Editor's Note: This is the latest episode of Energy NOW!, A video program dedicated to energy and environmental issues. You can see the full video at the bottom of this post, and archived episodes are online at EnergyNow.com.
Greenhouse gas emissions are changing the Earth's atmosphere and oceans, putting critical ecosystems in peril. Can the effects of climate change be countered? This week energyNOW! explores potential solutions in two very different locations – America's heartland and Australia's Great Barrier Reef.
Changing the Conversation to Conservation
Polling data shows the percentage of Americans who worry about climate change is falling, and in some parts of the country, the term "global warming" is practically taboo. So why are some of the states where global-warming skeptics live also making big investments in renewable energy?
Correspondent Lee Patrick Sullivan visits Kansas, where some clean energy advocates say they've figured out what it takes to convince climate-change skeptics to invest in renewables and energy efficiency. Their advice: Stop talking about global warming and change the conversation to energy conservation.
Saving The Ocean's "Rainforests"
Coral reefs, considered the "rainforests" of the oceans by marine biologists, are home to a quarter of all marine life. These ecosystems are cornerstones for both the world's food chains and coastal economies. But scientists say carbon dioxide emissions are making oceans warmer and more acidic, and those problems could contribute to the complete demise of the world's coral reefs by the end of this century.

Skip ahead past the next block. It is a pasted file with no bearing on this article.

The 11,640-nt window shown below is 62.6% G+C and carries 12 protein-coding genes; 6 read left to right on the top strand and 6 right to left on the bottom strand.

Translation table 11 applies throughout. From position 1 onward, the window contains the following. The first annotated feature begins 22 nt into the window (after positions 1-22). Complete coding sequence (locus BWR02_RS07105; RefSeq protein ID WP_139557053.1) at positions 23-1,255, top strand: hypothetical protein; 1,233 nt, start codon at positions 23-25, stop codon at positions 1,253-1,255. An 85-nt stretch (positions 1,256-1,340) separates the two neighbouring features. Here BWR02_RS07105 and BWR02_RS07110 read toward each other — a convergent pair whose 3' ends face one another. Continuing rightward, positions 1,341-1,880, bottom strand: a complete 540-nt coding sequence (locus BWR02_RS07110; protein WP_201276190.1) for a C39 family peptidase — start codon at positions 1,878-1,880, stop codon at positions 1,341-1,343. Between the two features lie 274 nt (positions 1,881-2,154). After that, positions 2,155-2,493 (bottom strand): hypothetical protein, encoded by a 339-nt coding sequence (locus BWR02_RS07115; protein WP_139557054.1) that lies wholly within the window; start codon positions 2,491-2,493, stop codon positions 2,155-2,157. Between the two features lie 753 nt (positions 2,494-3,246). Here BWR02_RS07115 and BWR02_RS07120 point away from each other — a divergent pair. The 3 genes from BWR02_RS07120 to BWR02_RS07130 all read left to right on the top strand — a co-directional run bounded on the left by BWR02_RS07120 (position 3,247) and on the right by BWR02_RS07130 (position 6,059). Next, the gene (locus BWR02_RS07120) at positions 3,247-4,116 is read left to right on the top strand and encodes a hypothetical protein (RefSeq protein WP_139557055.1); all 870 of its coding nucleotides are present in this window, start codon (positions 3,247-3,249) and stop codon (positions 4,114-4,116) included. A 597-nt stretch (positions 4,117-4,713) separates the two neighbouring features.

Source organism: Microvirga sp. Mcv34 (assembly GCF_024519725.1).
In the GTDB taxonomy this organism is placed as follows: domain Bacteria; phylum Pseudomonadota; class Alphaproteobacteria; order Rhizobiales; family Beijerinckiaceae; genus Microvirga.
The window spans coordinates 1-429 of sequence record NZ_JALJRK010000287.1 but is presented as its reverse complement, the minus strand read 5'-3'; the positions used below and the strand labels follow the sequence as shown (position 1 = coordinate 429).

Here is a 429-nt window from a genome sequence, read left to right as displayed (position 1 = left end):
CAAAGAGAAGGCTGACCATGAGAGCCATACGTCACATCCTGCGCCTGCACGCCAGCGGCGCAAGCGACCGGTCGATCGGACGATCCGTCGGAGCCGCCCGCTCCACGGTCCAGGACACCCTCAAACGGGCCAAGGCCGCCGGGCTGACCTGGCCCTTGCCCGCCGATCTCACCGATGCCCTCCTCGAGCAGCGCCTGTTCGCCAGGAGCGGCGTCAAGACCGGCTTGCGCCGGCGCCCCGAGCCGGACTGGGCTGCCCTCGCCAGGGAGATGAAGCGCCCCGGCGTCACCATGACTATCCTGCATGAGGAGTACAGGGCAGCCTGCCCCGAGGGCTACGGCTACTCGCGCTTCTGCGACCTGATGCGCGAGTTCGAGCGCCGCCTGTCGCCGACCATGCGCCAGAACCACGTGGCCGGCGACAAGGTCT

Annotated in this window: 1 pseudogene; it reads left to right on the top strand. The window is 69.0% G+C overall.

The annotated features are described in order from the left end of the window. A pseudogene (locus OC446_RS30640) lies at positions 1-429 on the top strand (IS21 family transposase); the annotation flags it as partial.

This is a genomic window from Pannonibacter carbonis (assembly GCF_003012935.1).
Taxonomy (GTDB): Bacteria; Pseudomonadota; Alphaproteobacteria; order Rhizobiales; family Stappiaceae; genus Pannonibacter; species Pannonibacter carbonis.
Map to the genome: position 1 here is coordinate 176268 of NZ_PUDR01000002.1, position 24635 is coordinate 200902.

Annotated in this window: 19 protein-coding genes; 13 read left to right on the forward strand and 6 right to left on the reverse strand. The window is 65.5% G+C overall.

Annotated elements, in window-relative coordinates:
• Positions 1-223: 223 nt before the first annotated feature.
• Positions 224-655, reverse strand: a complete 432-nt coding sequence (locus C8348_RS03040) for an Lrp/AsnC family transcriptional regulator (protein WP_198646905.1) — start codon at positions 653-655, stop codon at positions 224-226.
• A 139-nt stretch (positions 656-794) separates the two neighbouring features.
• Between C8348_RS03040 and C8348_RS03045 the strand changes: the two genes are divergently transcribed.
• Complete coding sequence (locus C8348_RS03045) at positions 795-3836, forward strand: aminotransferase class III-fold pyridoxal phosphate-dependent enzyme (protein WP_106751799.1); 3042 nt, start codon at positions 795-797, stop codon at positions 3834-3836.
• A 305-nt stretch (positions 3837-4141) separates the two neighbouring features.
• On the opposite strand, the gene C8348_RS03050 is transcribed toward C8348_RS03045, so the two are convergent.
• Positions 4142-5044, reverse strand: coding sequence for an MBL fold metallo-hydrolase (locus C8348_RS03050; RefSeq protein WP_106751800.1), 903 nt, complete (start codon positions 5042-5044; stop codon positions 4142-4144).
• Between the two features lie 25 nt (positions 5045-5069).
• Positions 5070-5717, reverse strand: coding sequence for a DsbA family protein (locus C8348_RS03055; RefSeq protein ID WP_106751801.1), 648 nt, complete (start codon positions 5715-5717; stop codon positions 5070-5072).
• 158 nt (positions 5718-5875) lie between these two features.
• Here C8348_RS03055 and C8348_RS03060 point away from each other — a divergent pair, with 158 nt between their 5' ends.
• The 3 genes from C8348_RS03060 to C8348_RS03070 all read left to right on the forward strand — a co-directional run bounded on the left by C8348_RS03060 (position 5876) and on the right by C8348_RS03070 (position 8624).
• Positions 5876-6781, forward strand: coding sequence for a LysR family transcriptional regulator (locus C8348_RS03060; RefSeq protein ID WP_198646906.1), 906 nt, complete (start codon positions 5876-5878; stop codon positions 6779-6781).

Correspondent Josh Zepps travels to a research station on the world's largest coral reef, Australia's Great Barrier Reef, to learn more about what's at stake, and to meet scientists working on ways to save the ocean's ecosystems.
The Mix: Phillippe Cousteau
Anchor Thalia Assuras speaks with environmental advocate Phillipe Cousteau about how to restore oceans and seas threatened by climate change and other environmental hazards. Cousteau also responds to Republican presidential candidate Rick Perry's recent criticism of climate scientists.